IIUniversidade Estadual do Norte Fluminense Darcy Ribeiro, Departamento de Genética e Melhoramento, Campos dos Goytacazes, RJ, Brazil

IIIUniversidade Federal de Mato Grosso do Sul, Departamento de Biologia, Programa da Pós-Graduação em Biologia Vegetal, Campo Grande, MS, Brazil

IVRoyal Botanic Garden Edinburgh, Scotland, UK

ABSTRACT

This study describes the influence of edaphic factors on the floristic composition of an area of cerradão (woodland savanna) in the city of Campo Grande, located in the Brazilian central-west. In 10 plots (5 × 20 m each), we evaluated all trees with a diameter at breast height > 4.77 cm. Soil samples were analyzed for each plot in order to determine edaphic variables correlated with species composition. We sampled 1180 individuals of 61 species. The evenness index was 0.74, which indicates uneven distribution of species, which was explained by a high abundance of Qualea parviflora, Curatella americana, Qualea grandiflora, Terminalia argentea and Astronium fraxinifolium. We registered more trees in the smallest diameter class and in the middle layer of the vertical structure. The soil was dystrophic with a clay texture, which explains the higher abundance of species related to dystrophic cerradão. However, we also found some trees typical of mesotrophic cerradão and deciduous forests, which could be attributable to the presence of patches of fertile soil within the dystrophic cerradão or could indicate that those mesotrophic species are tolerant of lower levels of soil nutrients.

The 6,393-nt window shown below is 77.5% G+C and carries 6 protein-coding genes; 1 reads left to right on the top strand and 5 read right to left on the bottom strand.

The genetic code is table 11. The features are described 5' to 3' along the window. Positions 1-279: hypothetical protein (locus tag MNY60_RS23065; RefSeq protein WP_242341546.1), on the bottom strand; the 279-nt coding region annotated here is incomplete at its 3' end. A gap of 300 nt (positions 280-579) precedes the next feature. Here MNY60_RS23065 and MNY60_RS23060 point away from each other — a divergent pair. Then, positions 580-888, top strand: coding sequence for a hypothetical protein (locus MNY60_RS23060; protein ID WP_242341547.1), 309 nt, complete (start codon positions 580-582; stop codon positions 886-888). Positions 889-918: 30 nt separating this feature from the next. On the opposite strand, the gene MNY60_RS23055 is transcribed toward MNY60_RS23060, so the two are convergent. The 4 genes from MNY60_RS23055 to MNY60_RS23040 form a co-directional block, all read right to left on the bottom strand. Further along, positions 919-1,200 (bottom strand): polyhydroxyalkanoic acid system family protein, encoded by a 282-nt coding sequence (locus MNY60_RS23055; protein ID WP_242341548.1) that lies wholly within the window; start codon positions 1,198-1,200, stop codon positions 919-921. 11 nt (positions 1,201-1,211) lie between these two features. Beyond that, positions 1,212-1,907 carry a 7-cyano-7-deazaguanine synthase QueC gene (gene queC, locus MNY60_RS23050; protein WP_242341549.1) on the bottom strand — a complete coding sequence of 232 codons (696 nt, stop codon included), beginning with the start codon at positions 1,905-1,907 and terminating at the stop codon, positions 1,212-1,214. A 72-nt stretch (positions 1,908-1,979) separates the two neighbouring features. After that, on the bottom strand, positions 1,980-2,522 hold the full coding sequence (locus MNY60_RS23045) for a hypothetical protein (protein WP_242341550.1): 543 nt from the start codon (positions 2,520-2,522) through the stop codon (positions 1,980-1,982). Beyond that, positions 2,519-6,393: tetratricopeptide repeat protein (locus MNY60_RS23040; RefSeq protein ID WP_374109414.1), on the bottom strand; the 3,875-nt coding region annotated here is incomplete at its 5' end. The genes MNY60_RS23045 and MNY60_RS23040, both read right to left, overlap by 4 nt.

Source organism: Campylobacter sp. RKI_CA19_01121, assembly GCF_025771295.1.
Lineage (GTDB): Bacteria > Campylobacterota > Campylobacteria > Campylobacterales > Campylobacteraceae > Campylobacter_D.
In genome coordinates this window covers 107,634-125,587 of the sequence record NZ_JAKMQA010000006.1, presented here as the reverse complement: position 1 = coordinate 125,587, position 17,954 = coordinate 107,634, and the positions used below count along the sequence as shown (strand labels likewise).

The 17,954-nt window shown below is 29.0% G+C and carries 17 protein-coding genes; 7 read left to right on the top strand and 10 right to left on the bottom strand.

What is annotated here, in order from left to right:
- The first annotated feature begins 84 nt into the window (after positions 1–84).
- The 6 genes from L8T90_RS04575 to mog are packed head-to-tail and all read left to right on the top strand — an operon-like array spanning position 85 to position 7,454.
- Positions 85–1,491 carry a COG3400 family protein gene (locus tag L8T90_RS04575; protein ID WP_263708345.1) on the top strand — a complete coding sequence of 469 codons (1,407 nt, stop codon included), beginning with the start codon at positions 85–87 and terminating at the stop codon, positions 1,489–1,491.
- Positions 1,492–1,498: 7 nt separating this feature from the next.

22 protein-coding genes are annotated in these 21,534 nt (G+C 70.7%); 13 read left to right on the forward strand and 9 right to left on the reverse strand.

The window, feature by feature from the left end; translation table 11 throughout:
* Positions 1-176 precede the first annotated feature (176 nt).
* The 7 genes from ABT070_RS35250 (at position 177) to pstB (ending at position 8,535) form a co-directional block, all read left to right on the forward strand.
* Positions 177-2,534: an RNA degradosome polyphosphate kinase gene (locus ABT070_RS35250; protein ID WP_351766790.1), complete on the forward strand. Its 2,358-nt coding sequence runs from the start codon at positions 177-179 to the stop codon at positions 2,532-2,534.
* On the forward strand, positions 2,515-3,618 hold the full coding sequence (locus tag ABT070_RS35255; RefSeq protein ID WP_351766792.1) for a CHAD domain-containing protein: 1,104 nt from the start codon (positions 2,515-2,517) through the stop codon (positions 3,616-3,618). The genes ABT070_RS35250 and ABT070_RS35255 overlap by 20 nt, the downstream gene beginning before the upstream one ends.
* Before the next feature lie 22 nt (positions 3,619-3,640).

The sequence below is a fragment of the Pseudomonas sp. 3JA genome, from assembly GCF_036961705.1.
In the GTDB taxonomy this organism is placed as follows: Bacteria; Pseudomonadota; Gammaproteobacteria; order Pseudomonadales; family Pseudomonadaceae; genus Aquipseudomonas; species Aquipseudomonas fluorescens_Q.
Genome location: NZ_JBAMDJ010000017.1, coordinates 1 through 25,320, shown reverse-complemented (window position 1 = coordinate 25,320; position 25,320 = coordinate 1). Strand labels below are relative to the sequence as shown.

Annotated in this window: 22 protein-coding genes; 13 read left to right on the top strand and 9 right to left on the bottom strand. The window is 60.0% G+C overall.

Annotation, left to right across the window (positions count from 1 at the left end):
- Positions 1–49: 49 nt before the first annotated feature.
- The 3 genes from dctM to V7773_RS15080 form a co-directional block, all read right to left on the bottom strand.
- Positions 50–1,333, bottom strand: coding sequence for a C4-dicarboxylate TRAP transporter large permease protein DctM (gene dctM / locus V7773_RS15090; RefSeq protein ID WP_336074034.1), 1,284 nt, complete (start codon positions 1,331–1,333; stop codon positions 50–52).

Key words:cerrado, dystrophic cerradão, mesotrophic cerradão, phytosociology, soil-plant interaction

Introduction

The Cerrado biome of Brazil possesses physiognomies that comprise grassland, savanna and forest formations. Edaphic factors such as effective depth, presence of concretions in the soil profile, proximity of the water table to the surface, drainage, and fertility are among the most important determinants of the floristic composition, structure and productivity of the native vegetation (Haridasan 2000).